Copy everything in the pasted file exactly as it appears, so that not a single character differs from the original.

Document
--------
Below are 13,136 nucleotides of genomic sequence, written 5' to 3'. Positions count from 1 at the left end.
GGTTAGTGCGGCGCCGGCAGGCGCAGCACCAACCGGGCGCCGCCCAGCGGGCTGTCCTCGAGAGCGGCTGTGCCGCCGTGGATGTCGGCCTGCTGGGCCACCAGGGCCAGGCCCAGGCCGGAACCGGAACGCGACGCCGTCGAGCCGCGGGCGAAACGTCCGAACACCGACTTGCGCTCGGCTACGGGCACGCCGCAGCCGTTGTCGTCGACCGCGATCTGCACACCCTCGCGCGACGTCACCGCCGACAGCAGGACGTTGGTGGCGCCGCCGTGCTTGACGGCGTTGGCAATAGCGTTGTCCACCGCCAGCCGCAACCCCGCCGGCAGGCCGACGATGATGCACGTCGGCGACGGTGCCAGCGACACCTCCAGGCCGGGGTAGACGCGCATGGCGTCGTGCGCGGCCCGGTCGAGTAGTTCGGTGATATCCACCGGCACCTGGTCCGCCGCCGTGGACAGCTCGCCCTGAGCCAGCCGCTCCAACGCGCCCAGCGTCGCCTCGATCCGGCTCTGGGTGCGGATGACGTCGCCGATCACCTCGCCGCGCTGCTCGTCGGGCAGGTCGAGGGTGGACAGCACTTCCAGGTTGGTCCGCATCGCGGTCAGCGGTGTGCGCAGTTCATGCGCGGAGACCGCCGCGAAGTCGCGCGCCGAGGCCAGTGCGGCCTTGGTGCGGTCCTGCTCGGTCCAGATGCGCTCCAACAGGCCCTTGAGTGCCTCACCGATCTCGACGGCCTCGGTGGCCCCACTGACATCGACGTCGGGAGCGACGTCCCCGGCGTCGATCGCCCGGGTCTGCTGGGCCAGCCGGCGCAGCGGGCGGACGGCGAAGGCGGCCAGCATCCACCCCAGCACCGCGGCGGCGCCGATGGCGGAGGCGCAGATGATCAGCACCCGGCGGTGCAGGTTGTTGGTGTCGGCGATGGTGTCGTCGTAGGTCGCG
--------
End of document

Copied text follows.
Below are 13,136 nucleotides of genomic sequence, written 5' to 3'. Positions count from 1 at the left end.
GGTTAGTGCGGCGCCGGCAGGCGCAGCACCAACCGGGCGCCGCCCAGCGGGCTGTCCTCGAGAGCGGCTGTGCCGCCGTGGATGTCGGCCTGCTGGGCCACCAGGGCCAGGCCCAGGCCGGAACCGGAACGCGACGCCGTCGAGCCGCGGGCGAAACGTCCGAACACCGACTTGCGCTCGGCTACGGGCACGCCGCAGCCGTTGTCGTCGACCGCGATCTGCACACCCTCGCGCGACGTCACCGCCGACAGCAGGACGTTGGTGGCGCCGCCGTGCTTGACGGCGTTGGCAATAGCGTTGTCCACCGCCAGCCGCAACCCCGCCGGCAGGCCGACGATGATGCACGTCGGCGACGGTGCCAGCGACACCTCCAGGCCGGGGTAGACGCGCATGGCGTCGTGCGCGGCCCGGTCGAGTAGTTCGGTGATATCCACCGGCACCTGGTCCGCCGCCGTGGACAGCTCGCCCTGAGCCAGCCGCTCCAACGCGCCCAGCGTCGCCTCGATCCGGCTCTGGGTGCGGATGACGTCGCCGATCACCTCGCCGCGCTGCTCGTCGGGCAGGTCGAGGGTGGACAGCACTTCCAGGTTGGTCCGCATCGCGGTCAGCGGTGTGCGCAGTTCATGCGCGGAGACCGCCGCGAAGTCGCGCGCCGAGGCCAGTGCGGCCTTGGTGCGGTCCTGCTCGGTCCAGATGCGCTCCAACAGGCCCTTGAGTGCCTCACCGATCTCGACGGCCTCGGTGGCCCCACTGACATCGACGTCGGGAGCGACGTCCCCGGCGTCGATCGCCCGGGTCTGCTGGGCCAGCCGGCGCAGCGGGCGGACGGCGAAGGCGGCCAGCATCCACCCCAGCACCGCGGCGGCGCCGATGGCGGAGGCGCAGATGATCAGCACCCGGCGGTGCAGGTTGTTGGTGTCGGCGATGGTGTCGTCGTAGGTCGCG